If you’re taking herbal supplements, make sure you’re doing your research. Chances are that you might be taking in a lot more than just natural ingredients. New research finds that some herbal supplements include illegal ingredients that are not even listed on the label.
Emeritus Professor Duncan Burns, a forensically experienced analytical chemist from the Queen’s University Belfast’s Institute for Global Food Security, has been working with a team of specialists on a peer-reviewed paper to examine the detection of illegal ingredients in the supplements.
The experts included Dr. Michael Walker from the Government Chemist Programme at LGC and Professor Declan Naughton from Kingston University.
The research found that over-the-counter supplements – commonly advertised to treat obesity and erectile dysfunction problems – are labeled as fully herbal but often include potentially dangerous pharmaceutical ingredients, which are not listed on the label.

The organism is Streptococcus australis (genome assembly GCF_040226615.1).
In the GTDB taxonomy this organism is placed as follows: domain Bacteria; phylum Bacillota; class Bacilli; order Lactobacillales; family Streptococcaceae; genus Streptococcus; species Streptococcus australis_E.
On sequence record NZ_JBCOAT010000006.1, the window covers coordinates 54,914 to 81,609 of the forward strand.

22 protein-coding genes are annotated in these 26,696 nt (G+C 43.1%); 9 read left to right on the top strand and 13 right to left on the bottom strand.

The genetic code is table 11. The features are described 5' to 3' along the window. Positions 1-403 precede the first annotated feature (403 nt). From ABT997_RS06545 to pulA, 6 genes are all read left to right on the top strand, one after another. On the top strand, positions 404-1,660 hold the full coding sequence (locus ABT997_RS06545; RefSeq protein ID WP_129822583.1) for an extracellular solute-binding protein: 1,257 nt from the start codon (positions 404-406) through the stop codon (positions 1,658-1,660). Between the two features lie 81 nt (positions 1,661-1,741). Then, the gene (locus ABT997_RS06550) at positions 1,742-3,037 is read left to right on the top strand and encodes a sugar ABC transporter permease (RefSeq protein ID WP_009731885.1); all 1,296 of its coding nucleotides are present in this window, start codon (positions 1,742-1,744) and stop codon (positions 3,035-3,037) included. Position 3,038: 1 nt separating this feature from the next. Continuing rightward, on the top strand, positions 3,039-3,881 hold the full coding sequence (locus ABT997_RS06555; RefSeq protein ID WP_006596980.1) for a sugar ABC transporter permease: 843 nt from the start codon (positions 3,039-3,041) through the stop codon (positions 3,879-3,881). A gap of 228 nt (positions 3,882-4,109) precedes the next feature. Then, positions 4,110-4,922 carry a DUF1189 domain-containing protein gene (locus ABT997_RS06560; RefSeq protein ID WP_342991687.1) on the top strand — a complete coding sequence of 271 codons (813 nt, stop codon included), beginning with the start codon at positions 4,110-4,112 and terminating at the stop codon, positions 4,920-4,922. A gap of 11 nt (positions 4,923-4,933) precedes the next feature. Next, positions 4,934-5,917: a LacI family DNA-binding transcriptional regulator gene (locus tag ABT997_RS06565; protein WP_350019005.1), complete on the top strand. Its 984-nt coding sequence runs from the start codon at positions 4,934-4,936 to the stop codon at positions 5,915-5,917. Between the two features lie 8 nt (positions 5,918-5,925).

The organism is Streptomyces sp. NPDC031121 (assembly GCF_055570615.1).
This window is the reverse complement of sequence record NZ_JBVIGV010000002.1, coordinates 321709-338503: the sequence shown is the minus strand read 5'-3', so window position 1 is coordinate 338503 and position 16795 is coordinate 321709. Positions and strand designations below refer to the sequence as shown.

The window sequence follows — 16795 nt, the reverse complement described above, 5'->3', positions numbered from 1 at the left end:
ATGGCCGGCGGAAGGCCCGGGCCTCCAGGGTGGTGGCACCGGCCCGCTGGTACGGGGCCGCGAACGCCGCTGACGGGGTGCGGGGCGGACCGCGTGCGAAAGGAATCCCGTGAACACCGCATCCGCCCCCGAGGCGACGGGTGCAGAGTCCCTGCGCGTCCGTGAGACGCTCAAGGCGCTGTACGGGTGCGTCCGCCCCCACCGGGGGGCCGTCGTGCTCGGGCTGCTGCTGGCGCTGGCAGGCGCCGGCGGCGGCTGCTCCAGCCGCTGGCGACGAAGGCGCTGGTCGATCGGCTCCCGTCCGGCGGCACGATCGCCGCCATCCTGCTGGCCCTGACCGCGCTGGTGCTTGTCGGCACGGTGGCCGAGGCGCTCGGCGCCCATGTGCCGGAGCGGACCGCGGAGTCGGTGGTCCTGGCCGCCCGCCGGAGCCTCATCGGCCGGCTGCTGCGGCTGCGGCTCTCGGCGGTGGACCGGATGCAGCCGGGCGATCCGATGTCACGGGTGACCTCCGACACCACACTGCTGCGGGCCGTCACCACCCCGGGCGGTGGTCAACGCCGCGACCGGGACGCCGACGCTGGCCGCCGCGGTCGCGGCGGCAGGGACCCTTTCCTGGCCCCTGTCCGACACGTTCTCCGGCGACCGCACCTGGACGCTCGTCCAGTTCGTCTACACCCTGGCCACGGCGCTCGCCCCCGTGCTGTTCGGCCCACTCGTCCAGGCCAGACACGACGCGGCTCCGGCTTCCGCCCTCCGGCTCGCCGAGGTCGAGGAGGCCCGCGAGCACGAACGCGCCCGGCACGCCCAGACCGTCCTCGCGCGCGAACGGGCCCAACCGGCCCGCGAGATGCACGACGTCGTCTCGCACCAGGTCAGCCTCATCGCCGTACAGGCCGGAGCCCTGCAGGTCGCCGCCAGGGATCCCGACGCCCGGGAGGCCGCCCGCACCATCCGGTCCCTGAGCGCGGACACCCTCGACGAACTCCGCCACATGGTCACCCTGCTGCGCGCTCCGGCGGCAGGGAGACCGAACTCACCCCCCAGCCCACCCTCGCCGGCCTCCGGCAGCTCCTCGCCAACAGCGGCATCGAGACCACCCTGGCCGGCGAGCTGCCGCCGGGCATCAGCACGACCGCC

Professor Burns from Queen’s University, who is working to advance knowledge in this area, explained: “Our review looked at research from right across the globe and questioned the purity of herbal food supplements. We have found that these supplements are often not what customers think they are – they are being deceived into thinking they are getting health benefits from a natural product when actually they are taking a hidden drug.
“These products are unlicensed medicines and many people are consuming large quantities without knowing the interactions with other supplements or medicines they may be taking. This is very dangerous and there can be severe side effects.”